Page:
BALTIMORE — The robot looks like a stout, little filing cabinet with one long arm, a simple-looking contraption that belies the precision of the brain, ear and throat microsurgeries it is designed to improve.
The company formed to develop and market the machine, Galen Robotics, recently moved to Baltimore from Silicon Valley and might represent the future of safer, less-invasive procedures.
“I like to say it will give the surgeons the effect of power steering,” said David Saunders, a company co-founder and chief technology officer.
Galen’s move to Baltimore also kicks off the city’s quest to attract significant private investment to businesses in its many federally designated “opportunity zones,” distressed areas that come with a federal tax incentive. City officials are poised to announce that Galen secured the first such investment in a city business after it moved here and some believe the tax benefit could be a bigger boon to businesses than real estate development that has gotten most of the initial attention.
A College Park, Md.-based venture-capital fund recently created to invest in opportunity-zone businesses gave an undisclosed sum to Galen, part of about $7 million the company has raised so far from investments, subsidies and tax breaks for job creation.
Galen aims to raise $25 million as it ramps up development of the surgical robot, based on technology developed at Johns Hopkins University, and hire more than 100 engineers and other professionals as it seeks federal approval for its use.
Opportunity zones, established by the massive 2017 tax law pushed by President Donald Trump, allow investors to defer or avoid taxes by rolling over investment income into properties or businesses in designated distressed areas.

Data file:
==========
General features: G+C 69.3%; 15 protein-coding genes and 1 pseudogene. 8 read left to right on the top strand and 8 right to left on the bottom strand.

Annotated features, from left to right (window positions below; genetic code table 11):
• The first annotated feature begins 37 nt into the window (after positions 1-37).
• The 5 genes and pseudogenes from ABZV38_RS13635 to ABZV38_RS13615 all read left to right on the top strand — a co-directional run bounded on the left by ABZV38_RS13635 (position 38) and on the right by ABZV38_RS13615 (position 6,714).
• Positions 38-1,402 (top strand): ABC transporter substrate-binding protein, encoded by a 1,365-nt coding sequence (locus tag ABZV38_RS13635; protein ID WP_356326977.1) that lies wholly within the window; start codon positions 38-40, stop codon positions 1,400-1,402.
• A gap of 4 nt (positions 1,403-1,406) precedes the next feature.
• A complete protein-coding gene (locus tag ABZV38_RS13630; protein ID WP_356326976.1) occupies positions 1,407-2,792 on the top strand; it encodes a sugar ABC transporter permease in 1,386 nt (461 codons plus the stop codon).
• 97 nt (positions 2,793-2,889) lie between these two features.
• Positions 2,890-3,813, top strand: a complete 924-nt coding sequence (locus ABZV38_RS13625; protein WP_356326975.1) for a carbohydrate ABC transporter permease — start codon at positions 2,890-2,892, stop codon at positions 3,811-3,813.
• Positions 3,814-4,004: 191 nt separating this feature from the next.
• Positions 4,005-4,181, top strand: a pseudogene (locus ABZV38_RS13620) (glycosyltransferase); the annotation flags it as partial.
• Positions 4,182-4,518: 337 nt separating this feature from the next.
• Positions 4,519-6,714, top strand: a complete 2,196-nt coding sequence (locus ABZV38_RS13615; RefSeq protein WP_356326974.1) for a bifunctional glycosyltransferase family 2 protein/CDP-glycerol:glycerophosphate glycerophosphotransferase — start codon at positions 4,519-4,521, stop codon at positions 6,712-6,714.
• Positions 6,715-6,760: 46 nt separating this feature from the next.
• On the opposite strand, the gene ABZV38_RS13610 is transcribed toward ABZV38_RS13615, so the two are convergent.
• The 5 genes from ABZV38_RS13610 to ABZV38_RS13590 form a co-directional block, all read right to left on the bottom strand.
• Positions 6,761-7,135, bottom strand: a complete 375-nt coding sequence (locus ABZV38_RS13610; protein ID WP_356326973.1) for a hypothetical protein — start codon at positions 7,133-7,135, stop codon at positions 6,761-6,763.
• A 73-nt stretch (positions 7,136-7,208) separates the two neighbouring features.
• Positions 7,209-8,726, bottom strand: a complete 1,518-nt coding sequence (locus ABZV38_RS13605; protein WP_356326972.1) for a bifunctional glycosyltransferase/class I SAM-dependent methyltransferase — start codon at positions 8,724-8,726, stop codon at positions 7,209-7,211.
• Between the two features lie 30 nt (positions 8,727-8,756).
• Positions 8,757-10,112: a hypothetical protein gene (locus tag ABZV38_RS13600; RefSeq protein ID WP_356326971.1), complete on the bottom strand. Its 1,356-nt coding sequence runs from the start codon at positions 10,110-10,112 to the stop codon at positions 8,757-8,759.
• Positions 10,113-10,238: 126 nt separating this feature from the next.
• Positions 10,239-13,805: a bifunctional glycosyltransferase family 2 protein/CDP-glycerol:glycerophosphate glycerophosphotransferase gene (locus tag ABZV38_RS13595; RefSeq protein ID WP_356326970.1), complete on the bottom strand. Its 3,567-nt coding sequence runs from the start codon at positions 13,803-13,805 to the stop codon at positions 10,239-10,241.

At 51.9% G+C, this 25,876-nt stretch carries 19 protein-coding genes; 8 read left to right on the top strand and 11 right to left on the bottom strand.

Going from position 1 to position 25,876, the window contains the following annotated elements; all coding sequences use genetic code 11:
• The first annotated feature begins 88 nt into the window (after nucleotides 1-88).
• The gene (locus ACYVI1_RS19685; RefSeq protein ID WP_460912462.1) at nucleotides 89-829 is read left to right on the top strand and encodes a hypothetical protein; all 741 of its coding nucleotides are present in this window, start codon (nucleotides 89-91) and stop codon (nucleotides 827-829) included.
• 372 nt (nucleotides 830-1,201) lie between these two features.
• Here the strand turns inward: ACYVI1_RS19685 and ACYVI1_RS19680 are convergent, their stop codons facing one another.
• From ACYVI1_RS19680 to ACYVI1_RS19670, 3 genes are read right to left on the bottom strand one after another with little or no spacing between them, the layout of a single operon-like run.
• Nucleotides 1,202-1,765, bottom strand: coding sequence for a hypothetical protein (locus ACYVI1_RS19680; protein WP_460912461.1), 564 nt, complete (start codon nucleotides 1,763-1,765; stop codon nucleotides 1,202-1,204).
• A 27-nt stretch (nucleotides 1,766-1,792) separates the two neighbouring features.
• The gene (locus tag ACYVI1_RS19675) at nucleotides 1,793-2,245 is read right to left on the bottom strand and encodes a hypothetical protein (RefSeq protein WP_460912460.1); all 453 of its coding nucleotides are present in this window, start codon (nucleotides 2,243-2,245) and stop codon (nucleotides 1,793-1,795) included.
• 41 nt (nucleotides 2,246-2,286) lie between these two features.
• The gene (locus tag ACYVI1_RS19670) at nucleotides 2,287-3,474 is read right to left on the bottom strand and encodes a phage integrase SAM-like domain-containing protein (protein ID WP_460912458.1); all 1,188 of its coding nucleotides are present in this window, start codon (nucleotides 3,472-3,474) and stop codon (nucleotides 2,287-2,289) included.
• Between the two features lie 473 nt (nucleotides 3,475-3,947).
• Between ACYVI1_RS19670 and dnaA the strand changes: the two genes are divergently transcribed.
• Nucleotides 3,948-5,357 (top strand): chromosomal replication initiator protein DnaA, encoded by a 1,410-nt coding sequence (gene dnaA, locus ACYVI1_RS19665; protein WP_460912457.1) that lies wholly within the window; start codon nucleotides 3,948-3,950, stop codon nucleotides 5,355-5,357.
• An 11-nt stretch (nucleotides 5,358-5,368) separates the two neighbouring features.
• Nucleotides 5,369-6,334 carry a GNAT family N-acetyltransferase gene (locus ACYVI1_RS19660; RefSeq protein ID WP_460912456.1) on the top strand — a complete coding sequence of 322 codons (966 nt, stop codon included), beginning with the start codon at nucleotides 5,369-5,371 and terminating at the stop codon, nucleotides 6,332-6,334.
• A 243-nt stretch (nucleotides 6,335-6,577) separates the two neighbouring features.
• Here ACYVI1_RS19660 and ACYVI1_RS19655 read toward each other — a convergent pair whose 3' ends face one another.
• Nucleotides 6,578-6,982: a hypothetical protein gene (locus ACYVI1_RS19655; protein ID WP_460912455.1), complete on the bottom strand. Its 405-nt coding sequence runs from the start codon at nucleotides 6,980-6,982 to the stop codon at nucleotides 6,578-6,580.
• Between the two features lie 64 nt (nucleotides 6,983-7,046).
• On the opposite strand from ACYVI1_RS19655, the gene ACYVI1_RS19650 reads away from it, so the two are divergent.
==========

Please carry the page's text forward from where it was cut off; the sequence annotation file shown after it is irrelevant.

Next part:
Ben Seigel, the opportunity-zone coordinator at the Baltimore Development Corp., the city’s economic-development arm, and others expect more money will flow into businesses in the zones than into real estate.
“I do think there is a feeling within the industry and the opportunity zone field over time, if opportunity zones really take off the way we hope they do,” Seigel said, “we’ll see a lot of investing in operating businesses because generally it’s where investors can get bigger returns from growth businesses.”
Seigel called Galen “a very positive example and case study.”
Galen is the second opportunity-zone investment for the Verte Opportunity Fund. The other was on an Indian reservation. The fund’s online description says it will look for “high-growth, disruptive businesses with innovative products and services.”
Verte CEO Leonard Mills said the just-formed fund looked to Seigel to identify good bets and Galen fit the financial criteria. The link to Hopkins was a plus.
Galen hopes to gain approval from the U.S. Food and Drug Administration for the robot next year or in early 2021. Officials say 42 hospitals have expressed interest in the machine so far. And more tools and procedures could be added over time, potentially driving up demand for the robots.
Bruce Lichorowic, Galen’s president and CEO and another co-founder, said company officials were sure of the need for the technology, based on discussions with surgeons. Robotics are growing part of surgery, but most such equipment is designed for bigger spaces in the body than the head and neck.
Verte’s investment is not make or break for the company, Lichorowic said, but the incentives the city and state put together for companies moving to opportunity zones was key to Galen’s decision to move from California.
While all of Verte’s investors want a return on their money, many also are interested in the social effect of opportunity zones, Mills said.
Lettieri believes opportunity zone businesses will end up attracting the most attention from investors, and interest will increase in the next year or two.